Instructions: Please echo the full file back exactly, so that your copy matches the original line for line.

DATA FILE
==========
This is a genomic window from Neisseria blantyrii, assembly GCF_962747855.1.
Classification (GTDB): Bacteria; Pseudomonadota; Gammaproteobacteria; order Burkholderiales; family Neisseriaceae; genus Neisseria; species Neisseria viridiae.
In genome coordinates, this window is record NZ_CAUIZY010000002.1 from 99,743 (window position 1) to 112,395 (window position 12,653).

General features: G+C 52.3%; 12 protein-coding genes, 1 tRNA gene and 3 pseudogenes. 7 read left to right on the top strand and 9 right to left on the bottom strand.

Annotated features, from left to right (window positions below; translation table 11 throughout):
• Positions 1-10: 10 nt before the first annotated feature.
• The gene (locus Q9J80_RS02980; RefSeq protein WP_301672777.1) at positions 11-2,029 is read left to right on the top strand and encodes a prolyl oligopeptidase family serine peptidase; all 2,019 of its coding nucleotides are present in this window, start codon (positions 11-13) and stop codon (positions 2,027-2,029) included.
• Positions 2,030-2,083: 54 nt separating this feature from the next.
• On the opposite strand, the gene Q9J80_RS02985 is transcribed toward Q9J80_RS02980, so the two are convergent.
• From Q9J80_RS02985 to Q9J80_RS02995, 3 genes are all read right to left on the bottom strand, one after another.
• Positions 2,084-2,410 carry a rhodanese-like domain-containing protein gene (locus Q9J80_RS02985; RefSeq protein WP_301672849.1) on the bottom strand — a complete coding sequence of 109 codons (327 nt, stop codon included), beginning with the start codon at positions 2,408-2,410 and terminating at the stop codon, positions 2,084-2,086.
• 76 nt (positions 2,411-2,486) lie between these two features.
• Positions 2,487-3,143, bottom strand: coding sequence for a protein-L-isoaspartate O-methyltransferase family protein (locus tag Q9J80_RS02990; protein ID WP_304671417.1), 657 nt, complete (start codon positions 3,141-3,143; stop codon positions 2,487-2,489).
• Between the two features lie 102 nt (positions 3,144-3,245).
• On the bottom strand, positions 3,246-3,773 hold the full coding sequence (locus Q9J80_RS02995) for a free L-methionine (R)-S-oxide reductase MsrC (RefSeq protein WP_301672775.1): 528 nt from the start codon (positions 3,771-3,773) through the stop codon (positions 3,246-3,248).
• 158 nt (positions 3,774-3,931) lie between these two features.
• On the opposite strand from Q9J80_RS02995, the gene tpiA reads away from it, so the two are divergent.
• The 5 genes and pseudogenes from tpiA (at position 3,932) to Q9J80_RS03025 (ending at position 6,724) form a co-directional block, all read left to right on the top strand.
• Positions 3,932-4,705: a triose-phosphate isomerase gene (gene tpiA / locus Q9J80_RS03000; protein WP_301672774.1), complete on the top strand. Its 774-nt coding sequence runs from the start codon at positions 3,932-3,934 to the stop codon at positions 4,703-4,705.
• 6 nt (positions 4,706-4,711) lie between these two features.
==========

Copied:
This is a genomic window from Neisseria blantyrii, assembly GCF_962747855.1.
Classification (GTDB): Bacteria; Pseudomonadota; Gammaproteobacteria; order Burkholderiales; family Neisseriaceae; genus Neisseria; species Neisseria viridiae.
In genome coordinates, this window is record NZ_CAUIZY010000002.1 from 99,743 (window position 1) to 112,395 (window position 12,653).

General features: G+C 52.3%; 12 protein-coding genes, 1 tRNA gene and 3 pseudogenes. 7 read left to right on the top strand and 9 right to left on the bottom strand.

Annotated features, from left to right (window positions below; translation table 11 throughout):
• Positions 1-10: 10 nt before the first annotated feature.
• The gene (locus Q9J80_RS02980; RefSeq protein WP_301672777.1) at positions 11-2,029 is read left to right on the top strand and encodes a prolyl oligopeptidase family serine peptidase; all 2,019 of its coding nucleotides are present in this window, start codon (positions 11-13) and stop codon (positions 2,027-2,029) included.
• Positions 2,030-2,083: 54 nt separating this feature from the next.
• On the opposite strand, the gene Q9J80_RS02985 is transcribed toward Q9J80_RS02980, so the two are convergent.
• From Q9J80_RS02985 to Q9J80_RS02995, 3 genes are all read right to left on the bottom strand, one after another.
• Positions 2,084-2,410 carry a rhodanese-like domain-containing protein gene (locus Q9J80_RS02985; RefSeq protein WP_301672849.1) on the bottom strand — a complete coding sequence of 109 codons (327 nt, stop codon included), beginning with the start codon at positions 2,408-2,410 and terminating at the stop codon, positions 2,084-2,086.
• 76 nt (positions 2,411-2,486) lie between these two features.
• Positions 2,487-3,143, bottom strand: coding sequence for a protein-L-isoaspartate O-methyltransferase family protein (locus tag Q9J80_RS02990; protein ID WP_304671417.1), 657 nt, complete (start codon positions 3,141-3,143; stop codon positions 2,487-2,489).
• Between the two features lie 102 nt (positions 3,144-3,245).
• On the bottom strand, positions 3,246-3,773 hold the full coding sequence (locus Q9J80_RS02995) for a free L-methionine (R)-S-oxide reductase MsrC (RefSeq protein WP_301672775.1): 528 nt from the start codon (positions 3,771-3,773) through the stop codon (positions 3,246-3,248).
• 158 nt (positions 3,774-3,931) lie between these two features.
• On the opposite strand from Q9J80_RS02995, the gene tpiA reads away from it, so the two are divergent.
• The 5 genes and pseudogenes from tpiA (at position 3,932) to Q9J80_RS03025 (ending at position 6,724) form a co-directional block, all read left to right on the top strand.
• Positions 3,932-4,705: a triose-phosphate isomerase gene (gene tpiA / locus Q9J80_RS03000; protein WP_301672774.1), complete on the top strand. Its 774-nt coding sequence runs from the start codon at positions 3,932-3,934 to the stop codon at positions 4,703-4,705.
• 6 nt (positions 4,706-4,711) lie between these two features.